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Why Do My Ears Itch? | Causes of Ear Itching

Next to pain, itching is probably the most uncomfortable physical sensation we experience. It is annoying, distracting, and in some cases, absolutely maddening. When that itching occurs in a place we can’t reach, it can be difficult to find relief. Our ear canals are the most common place unreachable itching occurs, but most of us don’t give it much thought. Fortunately, most causes of deep ear itching are understood, and there are things we can do to alleviate or even prevent it.


What Causes Itching Sensations in the Ear?

DRY SKIN
In the outer ear, itching is rarely a notable issue, since we can easily rub or scratch that itch away. It is usually caused by dry skin or irritants that come into contact with the skin. It is no different than itching on any other exposed part of the body, but if it becomes a habitual nuisance, applying a bit of mineral oil or Vaseline to the affected area with a cotton swab can help rehydrate the skin and protect it from further irritation.

SKIN CONDITIONS
In addition to the superficial irritation of substances you come into contact with, two of the most common benign skin diseases, eczema and psoriasis, can also affect your ears. If scaling of the skin is present, one of these conditions will be suspected as the cause of your itching. Your hearing care provider and dermatologist can provide solutions.

ALLERGIES
In the inner parts of the ear, causes of itching become a little more complex. One of the most common culprits is allergies. The same histamine response that causes itchy hives on the skin, watery eyes, and sneezing can also cause the eustachian tube (the pathway that connects the ear to the throat) to become inflamed. Most of us will press on our tragus (that small flap of cartilaginous skin near the ear’s opening) and wiggle it vigorously to relieve this sensation, but the best home remedy is to take an antihistamine.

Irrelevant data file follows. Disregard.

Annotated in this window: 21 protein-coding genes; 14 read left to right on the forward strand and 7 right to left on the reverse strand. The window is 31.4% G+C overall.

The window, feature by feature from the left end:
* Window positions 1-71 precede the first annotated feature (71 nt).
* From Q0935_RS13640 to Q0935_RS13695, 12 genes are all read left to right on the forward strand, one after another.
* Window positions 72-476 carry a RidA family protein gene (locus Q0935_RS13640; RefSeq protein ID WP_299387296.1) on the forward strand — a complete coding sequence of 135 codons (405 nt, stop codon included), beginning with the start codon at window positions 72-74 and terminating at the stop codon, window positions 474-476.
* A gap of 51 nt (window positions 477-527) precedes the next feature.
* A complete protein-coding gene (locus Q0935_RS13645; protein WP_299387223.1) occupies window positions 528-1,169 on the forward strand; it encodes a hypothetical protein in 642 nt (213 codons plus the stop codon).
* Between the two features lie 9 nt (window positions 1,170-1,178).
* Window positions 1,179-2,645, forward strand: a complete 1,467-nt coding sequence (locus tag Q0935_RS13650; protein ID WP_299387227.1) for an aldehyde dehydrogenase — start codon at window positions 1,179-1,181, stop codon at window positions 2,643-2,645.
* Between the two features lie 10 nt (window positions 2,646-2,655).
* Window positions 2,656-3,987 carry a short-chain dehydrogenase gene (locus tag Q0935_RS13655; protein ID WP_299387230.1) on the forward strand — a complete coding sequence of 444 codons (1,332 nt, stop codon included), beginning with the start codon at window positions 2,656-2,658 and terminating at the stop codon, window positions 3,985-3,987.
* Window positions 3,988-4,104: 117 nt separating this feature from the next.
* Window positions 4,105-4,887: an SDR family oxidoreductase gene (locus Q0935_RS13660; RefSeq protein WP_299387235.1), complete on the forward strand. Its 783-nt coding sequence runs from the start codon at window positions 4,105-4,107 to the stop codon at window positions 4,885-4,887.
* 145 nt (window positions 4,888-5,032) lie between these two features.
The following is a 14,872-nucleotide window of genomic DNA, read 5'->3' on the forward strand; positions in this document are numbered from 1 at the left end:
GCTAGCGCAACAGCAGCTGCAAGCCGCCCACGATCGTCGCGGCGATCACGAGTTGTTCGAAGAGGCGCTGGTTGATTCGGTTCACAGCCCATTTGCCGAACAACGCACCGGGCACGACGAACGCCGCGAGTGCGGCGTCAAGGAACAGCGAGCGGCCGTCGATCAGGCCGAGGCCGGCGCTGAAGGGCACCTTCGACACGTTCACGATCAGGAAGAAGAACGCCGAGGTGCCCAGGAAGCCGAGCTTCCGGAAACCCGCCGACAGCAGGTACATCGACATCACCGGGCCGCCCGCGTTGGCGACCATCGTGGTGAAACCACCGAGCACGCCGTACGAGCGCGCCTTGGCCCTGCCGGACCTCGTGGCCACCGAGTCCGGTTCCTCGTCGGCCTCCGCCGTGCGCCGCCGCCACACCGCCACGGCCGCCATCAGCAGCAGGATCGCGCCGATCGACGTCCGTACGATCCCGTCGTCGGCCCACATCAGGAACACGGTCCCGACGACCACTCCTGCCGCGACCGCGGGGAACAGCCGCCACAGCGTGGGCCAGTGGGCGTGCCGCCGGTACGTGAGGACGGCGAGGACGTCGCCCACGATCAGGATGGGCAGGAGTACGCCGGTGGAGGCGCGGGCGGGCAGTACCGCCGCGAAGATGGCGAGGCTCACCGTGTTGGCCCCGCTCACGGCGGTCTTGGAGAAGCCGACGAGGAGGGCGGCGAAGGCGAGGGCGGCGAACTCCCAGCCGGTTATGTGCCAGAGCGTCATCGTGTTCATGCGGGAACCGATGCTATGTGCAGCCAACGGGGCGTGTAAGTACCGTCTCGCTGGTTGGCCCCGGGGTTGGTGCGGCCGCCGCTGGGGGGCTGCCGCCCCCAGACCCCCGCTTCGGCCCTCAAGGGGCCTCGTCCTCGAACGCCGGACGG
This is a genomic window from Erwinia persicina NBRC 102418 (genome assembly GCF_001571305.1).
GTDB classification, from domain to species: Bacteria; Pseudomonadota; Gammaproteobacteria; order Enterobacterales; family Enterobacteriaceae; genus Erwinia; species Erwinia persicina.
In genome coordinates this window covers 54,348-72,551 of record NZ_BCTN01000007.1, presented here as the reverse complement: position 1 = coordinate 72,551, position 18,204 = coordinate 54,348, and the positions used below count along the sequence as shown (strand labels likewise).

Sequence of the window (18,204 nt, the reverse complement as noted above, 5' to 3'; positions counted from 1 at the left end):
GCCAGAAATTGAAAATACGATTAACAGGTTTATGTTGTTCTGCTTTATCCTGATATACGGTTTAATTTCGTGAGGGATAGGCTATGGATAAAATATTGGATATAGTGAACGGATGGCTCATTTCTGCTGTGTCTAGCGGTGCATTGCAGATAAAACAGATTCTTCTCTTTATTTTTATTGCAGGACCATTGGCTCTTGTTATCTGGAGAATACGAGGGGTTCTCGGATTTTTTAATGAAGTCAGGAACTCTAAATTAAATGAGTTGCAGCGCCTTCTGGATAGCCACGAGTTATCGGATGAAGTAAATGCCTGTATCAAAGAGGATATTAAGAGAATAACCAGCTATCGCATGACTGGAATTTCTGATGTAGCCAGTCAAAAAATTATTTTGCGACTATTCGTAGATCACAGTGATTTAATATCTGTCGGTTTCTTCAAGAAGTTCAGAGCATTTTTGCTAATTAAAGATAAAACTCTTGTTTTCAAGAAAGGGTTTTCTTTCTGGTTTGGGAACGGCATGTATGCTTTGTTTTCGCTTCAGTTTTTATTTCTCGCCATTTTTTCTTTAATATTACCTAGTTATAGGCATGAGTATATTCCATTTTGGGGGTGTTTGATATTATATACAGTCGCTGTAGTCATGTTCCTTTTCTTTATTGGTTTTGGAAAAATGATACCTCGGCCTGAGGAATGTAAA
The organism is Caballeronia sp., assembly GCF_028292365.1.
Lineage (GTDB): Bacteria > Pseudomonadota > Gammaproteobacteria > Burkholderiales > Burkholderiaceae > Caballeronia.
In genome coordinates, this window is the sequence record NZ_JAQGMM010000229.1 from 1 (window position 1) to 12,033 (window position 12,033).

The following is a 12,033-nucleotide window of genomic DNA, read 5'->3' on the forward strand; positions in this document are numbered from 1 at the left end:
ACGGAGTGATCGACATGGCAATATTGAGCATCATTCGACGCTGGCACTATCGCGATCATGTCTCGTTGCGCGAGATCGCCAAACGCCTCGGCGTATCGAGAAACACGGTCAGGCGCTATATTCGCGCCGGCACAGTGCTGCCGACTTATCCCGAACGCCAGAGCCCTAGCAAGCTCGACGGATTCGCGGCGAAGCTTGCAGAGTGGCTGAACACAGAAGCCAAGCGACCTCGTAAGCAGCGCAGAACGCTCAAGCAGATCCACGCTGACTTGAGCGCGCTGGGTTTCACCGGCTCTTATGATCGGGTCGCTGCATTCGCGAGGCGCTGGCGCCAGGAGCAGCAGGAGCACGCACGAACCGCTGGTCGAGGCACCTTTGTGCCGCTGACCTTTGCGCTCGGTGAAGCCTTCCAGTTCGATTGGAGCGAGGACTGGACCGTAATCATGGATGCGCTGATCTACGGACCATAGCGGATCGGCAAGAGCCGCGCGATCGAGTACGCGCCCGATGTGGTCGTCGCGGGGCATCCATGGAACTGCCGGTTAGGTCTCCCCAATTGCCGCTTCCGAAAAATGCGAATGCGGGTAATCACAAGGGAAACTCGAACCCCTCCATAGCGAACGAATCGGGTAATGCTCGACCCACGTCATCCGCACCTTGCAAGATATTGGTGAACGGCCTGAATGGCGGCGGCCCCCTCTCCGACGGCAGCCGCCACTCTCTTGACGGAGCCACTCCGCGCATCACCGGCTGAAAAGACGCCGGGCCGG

INFECTION
Almost everyone has suffered an ear infection at some point in our lives, and when we think back on this experience, it is usually the pain that we remember the most, but itching can also be an important indicator of bacterial buildup in the middle ear. If the itching you feel is persistent and intense, or is accompanied by a throbbing sensation or feeling of fullness, schedule an appointment with your audiologist or ENT to find out if infection is present. Treating it at this stage can save you from further discomfort down the road.

ANXIETY
You may be surprised to learn this, but simply being nervous, stressed, or feeling “on edge” can cause the ears to itch!


What Can I Do to Relieve Itching?

As mentioned above, medication is usually the best method to relieve persistent itching deep in the ear, but there are also some over-the-counter remedies you can try. Commercial ear drops that dissolve wax can clear the ear of buildup and debris and relieve itching. Taking a hot shower or sipping a hot cup of tea may also help, as the heat dilates blood vessels and improves circulation to the ears. An added benefit of this approach is that it is likely to relax you, which will reduce nervous itching.

Another useful remedy is placing a few drops of 70% rubbing alcohol in the ear. If this causes a burning sensation, that’s another sign of fungal or bacterial infection, which means a visit to your hearing care provider is in order. Even if an infection is not present, your provider may prescribe steroid drops to bring you relief.


Can I Prevent Itchy Ears?

The best way to prevent itching in any part of the ear is to practice good ear hygiene. While we are all tempted to clean our ears at home, this often does more harm than good. No foreign object should ever be inserted into the ear (this means cotton swabs, too!), because this pushes wax deeper into the canal, which can cause everything from painful blockages to that persistent itching we’re trying to avoid. Wax is actually a very important component of ear health; it keeps the inner ear waterproof and resistant to microbes. Gently washing the outer ear with a soft washcloth and warm water will rinse away any excess wax or debris and help keep dermatitis at bay.